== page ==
Aim: To compare the outcome of endoscopic therapy for postoperative benign bile duct stricture and benign bile duct stricture due to chronic pancreatitis, including long-term prognosis.
Methods: The subjects were 20 patients with postoperative benign bile duct stricture and 13 patients with bile duct stricture due to chronic pancreatitis who were 2 years or more after initial therapy. The patients underwent transpapillary drainage with tube exchange every 3 to 6 months until being free from the tube. Successful therapy was defined as a stent-free condition without hepatic disorder.
Results: Endoscopic therapy was successful in 90% (18/20) of the patients with postoperative bile duct stricture. The stent was removed (stent free) in 100% (20/20) of the patients, but jaundice resolved in only 10% (2/20) of patients while biliary enzymes kept increasing. Restricture occurred in 5% (1/20) of the patients, but after repeat treatment the stent could be removed. In patients with bile duct stricture due to chronic pancreatitis the therapy was successful in only 7.7% (1/13) of the patients; the stent was retained in 92.3% (12/13) of the patients during a long period. Severe acute pancreatitis occurred in 3.0% (1/33) of the patients as an accidental symptom attributable to endoscopic retrograde cholangiopancreatography (ERCP); however, it remitted after conservative treatment.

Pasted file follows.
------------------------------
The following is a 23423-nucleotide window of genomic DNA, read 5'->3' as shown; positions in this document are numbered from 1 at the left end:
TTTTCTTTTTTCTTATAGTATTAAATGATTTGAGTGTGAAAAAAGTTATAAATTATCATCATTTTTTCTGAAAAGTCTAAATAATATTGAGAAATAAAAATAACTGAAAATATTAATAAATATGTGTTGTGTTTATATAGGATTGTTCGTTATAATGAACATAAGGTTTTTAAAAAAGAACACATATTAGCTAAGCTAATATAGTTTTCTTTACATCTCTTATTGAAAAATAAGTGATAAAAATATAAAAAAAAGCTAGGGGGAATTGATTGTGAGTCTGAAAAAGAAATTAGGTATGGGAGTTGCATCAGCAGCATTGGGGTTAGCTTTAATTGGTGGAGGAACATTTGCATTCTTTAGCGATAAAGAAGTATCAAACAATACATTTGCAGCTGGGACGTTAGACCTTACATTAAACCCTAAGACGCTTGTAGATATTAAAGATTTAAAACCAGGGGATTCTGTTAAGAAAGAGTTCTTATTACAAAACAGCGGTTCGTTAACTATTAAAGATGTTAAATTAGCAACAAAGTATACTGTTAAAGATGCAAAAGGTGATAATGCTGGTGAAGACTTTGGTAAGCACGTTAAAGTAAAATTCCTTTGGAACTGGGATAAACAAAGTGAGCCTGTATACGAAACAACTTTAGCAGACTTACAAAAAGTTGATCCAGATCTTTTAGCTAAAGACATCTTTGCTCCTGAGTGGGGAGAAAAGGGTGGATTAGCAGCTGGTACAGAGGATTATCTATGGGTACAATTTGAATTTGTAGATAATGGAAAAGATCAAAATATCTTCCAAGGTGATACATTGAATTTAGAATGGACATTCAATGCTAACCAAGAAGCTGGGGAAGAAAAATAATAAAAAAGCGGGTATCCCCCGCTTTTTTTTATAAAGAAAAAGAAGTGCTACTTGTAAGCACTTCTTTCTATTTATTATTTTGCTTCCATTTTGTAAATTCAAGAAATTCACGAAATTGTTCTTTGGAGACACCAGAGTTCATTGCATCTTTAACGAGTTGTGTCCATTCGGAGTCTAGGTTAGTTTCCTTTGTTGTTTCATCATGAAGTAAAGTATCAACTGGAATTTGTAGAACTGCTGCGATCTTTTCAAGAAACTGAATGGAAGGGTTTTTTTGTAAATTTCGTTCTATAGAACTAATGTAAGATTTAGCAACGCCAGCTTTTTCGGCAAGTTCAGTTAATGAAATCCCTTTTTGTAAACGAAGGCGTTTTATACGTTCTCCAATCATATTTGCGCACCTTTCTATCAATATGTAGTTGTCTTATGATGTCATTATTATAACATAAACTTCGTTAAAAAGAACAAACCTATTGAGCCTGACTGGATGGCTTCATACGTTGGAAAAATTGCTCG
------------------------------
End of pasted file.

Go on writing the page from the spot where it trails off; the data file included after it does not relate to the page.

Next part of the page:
Conclusion: Our results further confirm the usefulness of endoscopic therapy for postoperative benign bile duct strictures and good long-term prognosis of the patients.